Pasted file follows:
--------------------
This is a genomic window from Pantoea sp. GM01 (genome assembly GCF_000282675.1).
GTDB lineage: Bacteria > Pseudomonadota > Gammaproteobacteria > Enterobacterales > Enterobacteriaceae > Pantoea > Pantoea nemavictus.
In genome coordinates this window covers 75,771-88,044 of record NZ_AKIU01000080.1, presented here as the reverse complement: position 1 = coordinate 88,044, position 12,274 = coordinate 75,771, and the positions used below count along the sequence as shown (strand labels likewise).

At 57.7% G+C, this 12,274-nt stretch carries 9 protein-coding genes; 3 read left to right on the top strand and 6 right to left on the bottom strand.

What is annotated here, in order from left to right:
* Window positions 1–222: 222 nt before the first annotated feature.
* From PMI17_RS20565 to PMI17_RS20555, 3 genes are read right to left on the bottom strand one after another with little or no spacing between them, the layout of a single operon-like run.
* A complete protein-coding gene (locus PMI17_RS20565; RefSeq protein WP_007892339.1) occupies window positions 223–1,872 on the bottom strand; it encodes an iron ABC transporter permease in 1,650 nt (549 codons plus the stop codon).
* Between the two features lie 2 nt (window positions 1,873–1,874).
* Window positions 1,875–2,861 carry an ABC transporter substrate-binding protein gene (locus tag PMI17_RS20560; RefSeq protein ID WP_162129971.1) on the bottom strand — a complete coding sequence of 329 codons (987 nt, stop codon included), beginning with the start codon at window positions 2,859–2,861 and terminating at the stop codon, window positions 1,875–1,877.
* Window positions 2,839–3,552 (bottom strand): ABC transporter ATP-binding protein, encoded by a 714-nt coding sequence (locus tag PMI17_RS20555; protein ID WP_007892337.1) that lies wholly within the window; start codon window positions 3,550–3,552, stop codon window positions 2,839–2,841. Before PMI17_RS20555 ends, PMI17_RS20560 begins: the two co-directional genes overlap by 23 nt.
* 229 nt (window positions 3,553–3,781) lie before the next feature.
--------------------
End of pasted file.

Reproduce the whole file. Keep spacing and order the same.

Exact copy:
This is a genomic window from Pantoea sp. GM01 (genome assembly GCF_000282675.1).
GTDB lineage: Bacteria > Pseudomonadota > Gammaproteobacteria > Enterobacterales > Enterobacteriaceae > Pantoea > Pantoea nemavictus.
In genome coordinates this window covers 75,771-88,044 of record NZ_AKIU01000080.1, presented here as the reverse complement: position 1 = coordinate 88,044, position 12,274 = coordinate 75,771, and the positions used below count along the sequence as shown (strand labels likewise).

At 57.7% G+C, this 12,274-nt stretch carries 9 protein-coding genes; 3 read left to right on the top strand and 6 right to left on the bottom strand.

What is annotated here, in order from left to right:
* Window positions 1–222: 222 nt before the first annotated feature.
* From PMI17_RS20565 to PMI17_RS20555, 3 genes are read right to left on the bottom strand one after another with little or no spacing between them, the layout of a single operon-like run.
* A complete protein-coding gene (locus PMI17_RS20565; RefSeq protein WP_007892339.1) occupies window positions 223–1,872 on the bottom strand; it encodes an iron ABC transporter permease in 1,650 nt (549 codons plus the stop codon).
* Between the two features lie 2 nt (window positions 1,873–1,874).
* Window positions 1,875–2,861 carry an ABC transporter substrate-binding protein gene (locus tag PMI17_RS20560; RefSeq protein ID WP_162129971.1) on the bottom strand — a complete coding sequence of 329 codons (987 nt, stop codon included), beginning with the start codon at window positions 2,859–2,861 and terminating at the stop codon, window positions 1,875–1,877.
* Window positions 2,839–3,552 (bottom strand): ABC transporter ATP-binding protein, encoded by a 714-nt coding sequence (locus tag PMI17_RS20555; protein ID WP_007892337.1) that lies wholly within the window; start codon window positions 3,550–3,552, stop codon window positions 2,839–2,841. Before PMI17_RS20555 ends, PMI17_RS20560 begins: the two co-directional genes overlap by 23 nt.
* 229 nt (window positions 3,553–3,781) lie before the next feature.